Body Image

Emotional Affects of Breast Cancer: Body Image

Many breast cancer survivors experience physical changes in their bodies as a result of cancer or its treatment. The way we feel and think about our bodies may also change. Understanding how cancer can affect your body image can help you feel confident as you experience and manage changes in your body.

Each survivor may react to physical changes in a different way. It may be very difficult for you to accept the changes to your body. All ways of reacting are normal and okay. Grieving is one aspect of physical changes. It’s also possible that your body didn’t change as a result of cancer, but you still feel differently about the way you are seen by others.

Your body image is what you believe about your own appearance, even though other people might see you differently. A poor body image may result in you feeling ashamed, self-conscious and anxious about your body. If you have experienced changes to your body as a result of cancer or treatment, you might feel less confident about your physical appearance. However, it is important to remember that your body is only one part of who you are as a whole person. If you focus only on what your body looks like, you will overlook the strength of your personality, your interest in life and the talents you bring to many areas of your life.

Physical changes can be difficult to accept, and they may be a temporary or permanent part of who you are. Being a breast cancer survivor may also seem like a big change in how you see yourself. Finding your personal way of dealing with these changes may improve your quality of life and help you feel more confident during your survivorship.

Examples of temporary changes that can affect your body image:

  • Hair loss
  • Weight loss
  • Weight gain
  • Changes in complexion

Examples of permanent changes that can affect your body image:

  • Lumpectomy
  • Mastectomy
  • Infertility
  • Scars
  • Markings from Radiation

Both permanent and temporary physical changes may or may not be visible to other people. When physical changes aren’t visible to others, you may not notice any changes in how you feel about your body. However, even changes that no one else can see can affect you because body image relates to how you feel about your body, not how it actually looks to others.

Many people think that the only survivors who are at risk for having a poor body image are survivors who experience temporary or permanent physical changes to their bodies. This is not true. Even if you do not experience any physical changes from cancer, you might still feel that others see you differently. You may think that others don’t understand you or can’t relate to you now. Feelings of insecurity and uncertainty may affect your body image, even if your body looks exactly like it did before cancer.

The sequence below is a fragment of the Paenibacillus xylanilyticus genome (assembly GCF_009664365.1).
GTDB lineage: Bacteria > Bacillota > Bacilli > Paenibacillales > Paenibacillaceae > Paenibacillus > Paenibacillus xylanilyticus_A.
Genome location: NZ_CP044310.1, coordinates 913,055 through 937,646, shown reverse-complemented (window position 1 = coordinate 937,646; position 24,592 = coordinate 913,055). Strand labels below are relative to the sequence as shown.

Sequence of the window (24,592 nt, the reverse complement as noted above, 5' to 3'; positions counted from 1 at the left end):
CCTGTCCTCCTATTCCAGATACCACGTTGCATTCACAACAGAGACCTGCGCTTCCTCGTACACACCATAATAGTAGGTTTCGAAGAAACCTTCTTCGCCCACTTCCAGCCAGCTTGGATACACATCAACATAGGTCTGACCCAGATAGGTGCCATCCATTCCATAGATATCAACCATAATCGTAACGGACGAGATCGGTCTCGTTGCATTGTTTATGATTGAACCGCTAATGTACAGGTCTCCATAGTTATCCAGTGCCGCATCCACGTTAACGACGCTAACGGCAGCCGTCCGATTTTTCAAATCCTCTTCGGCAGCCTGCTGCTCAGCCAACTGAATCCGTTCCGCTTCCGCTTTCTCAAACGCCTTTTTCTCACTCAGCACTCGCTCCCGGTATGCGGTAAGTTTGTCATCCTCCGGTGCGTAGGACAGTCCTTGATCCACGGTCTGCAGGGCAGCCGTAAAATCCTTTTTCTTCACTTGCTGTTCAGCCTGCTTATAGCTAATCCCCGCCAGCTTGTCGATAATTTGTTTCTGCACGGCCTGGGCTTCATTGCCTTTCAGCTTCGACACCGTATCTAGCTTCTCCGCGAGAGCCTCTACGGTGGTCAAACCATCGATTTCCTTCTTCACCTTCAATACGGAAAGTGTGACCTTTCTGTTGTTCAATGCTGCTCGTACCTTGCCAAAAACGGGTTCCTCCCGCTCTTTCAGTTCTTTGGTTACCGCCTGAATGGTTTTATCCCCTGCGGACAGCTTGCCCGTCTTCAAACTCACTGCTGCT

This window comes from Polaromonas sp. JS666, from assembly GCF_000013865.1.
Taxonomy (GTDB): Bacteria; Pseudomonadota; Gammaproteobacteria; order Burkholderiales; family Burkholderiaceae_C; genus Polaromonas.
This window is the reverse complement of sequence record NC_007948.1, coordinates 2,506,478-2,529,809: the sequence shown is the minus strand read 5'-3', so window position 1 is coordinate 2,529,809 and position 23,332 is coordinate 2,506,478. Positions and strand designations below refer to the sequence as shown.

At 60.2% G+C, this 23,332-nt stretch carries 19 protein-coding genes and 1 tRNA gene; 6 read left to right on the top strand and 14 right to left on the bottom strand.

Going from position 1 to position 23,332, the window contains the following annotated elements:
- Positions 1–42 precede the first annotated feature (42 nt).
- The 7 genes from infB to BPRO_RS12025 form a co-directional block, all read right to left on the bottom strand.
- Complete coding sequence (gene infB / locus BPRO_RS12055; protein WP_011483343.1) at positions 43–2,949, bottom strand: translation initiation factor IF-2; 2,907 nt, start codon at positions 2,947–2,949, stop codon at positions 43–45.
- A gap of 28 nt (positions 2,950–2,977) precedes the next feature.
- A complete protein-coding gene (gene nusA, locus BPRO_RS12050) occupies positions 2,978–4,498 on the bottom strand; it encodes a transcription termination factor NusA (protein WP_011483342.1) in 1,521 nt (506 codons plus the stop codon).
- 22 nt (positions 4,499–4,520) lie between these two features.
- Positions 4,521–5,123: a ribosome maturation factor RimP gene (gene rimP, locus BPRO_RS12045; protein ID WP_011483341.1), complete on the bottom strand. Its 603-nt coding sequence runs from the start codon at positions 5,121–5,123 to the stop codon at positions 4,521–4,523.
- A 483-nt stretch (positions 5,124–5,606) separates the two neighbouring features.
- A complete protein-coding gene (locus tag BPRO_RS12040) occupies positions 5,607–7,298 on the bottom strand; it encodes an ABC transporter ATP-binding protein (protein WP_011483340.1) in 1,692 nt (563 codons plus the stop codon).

Cancer and its treatment affect each survivor differently, and physical changes caused by cancer are unique to each survivor. Sometimes physical changes caused by cancer prevent you from working or doing the things you used to enjoy before cancer. This can be very difficult to accept. Even small changes in your body may seem overwhelming.

Your physical changes may also affect how others react to you, which can affect your body image. Not everyone knows how to react to people who have had cancer or who have physical changes from cancer or its treatment. Some people will react negatively, and that can cause hurt feelings and discomfort. Having a strong, positive body image may help you worry less about how other people react to your physical appearance.

After treatment ends, many cancer survivors want their lives to return to the way they were before cancer. If you have a permanent physical change, it can seem like a constant reminder that life is different. Also, if you see yourself differently after cancer, you may worry that your life will never be normal again. All these things can affect how well you feel about yourself and your body. You might want to consider giving yourself time to adjust to changes in your body or changes in how you feel about yourself. In time, your body image may improve as you start to adjust to life after cancer.

If your body image didn’t change right after you finished treatment, it’s still possible for an aftereffect of treatment or a change in how you feel about your life after cancer to affect your body image. If you had problems with your body image before cancer, you may see your problems become worse over time if you don’t address them. On the other hand, you may also see an improvement in your body image. You may think that cancer changed how you feel about certain things in your life. You may think that what others think of you isn’t as important anymore.

Anytime you experience a major change in how you look or how you feel you look, you might be at risk for having a poor body image. Doing your best to recognize your strengths beyond your physical appearance may help decrease your risk for having a poor body image.

All survivors deal with changes in body image in their own way. It is a personal experience. However, there are some general approaches that may help you improve your body image and begin to better understand your body after cancer.

  1. Talk to other breast cancer survivors who have had similar struggles with their body image.
  2. Gain confidence in your appearance by feeling good and comfortable in the clothes you choose to wear.
  3. Seek out psychotherapy, either for yourself or with a partner.
  4. Include a healthy balance of exercise and good nutrition

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